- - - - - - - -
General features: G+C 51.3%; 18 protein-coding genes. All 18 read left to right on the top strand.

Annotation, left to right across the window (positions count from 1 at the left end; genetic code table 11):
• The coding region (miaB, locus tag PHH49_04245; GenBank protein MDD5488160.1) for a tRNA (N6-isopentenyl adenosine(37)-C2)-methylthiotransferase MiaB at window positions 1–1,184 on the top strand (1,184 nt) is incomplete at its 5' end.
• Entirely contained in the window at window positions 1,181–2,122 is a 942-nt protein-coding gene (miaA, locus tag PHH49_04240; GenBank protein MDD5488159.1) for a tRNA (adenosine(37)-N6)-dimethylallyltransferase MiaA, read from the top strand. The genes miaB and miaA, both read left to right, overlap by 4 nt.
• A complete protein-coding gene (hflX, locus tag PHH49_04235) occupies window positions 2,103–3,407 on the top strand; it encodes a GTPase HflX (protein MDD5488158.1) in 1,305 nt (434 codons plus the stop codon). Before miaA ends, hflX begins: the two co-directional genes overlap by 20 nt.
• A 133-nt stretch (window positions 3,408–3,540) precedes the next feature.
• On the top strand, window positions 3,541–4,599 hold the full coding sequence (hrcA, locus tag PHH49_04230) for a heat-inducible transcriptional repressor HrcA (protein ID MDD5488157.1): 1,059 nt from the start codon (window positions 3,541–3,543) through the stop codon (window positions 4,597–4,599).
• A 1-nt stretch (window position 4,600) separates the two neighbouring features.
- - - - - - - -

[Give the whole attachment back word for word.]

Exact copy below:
General features: G+C 51.3%; 18 protein-coding genes. All 18 read left to right on the top strand.

Annotation, left to right across the window (positions count from 1 at the left end; genetic code table 11):
• The coding region (miaB, locus tag PHH49_04245; GenBank protein MDD5488160.1) for a tRNA (N6-isopentenyl adenosine(37)-C2)-methylthiotransferase MiaB at window positions 1–1,184 on the top strand (1,184 nt) is incomplete at its 5' end.
• Entirely contained in the window at window positions 1,181–2,122 is a 942-nt protein-coding gene (miaA, locus tag PHH49_04240; GenBank protein MDD5488159.1) for a tRNA (adenosine(37)-N6)-dimethylallyltransferase MiaA, read from the top strand. The genes miaB and miaA, both read left to right, overlap by 4 nt.
• A complete protein-coding gene (hflX, locus tag PHH49_04235) occupies window positions 2,103–3,407 on the top strand; it encodes a GTPase HflX (protein MDD5488158.1) in 1,305 nt (434 codons plus the stop codon). Before miaA ends, hflX begins: the two co-directional genes overlap by 20 nt.
• A 133-nt stretch (window positions 3,408–3,540) precedes the next feature.
• On the top strand, window positions 3,541–4,599 hold the full coding sequence (hrcA, locus tag PHH49_04230) for a heat-inducible transcriptional repressor HrcA (protein ID MDD5488157.1): 1,059 nt from the start codon (window positions 3,541–3,543) through the stop codon (window positions 4,597–4,599).
• A 1-nt stretch (window position 4,600) separates the two neighbouring features.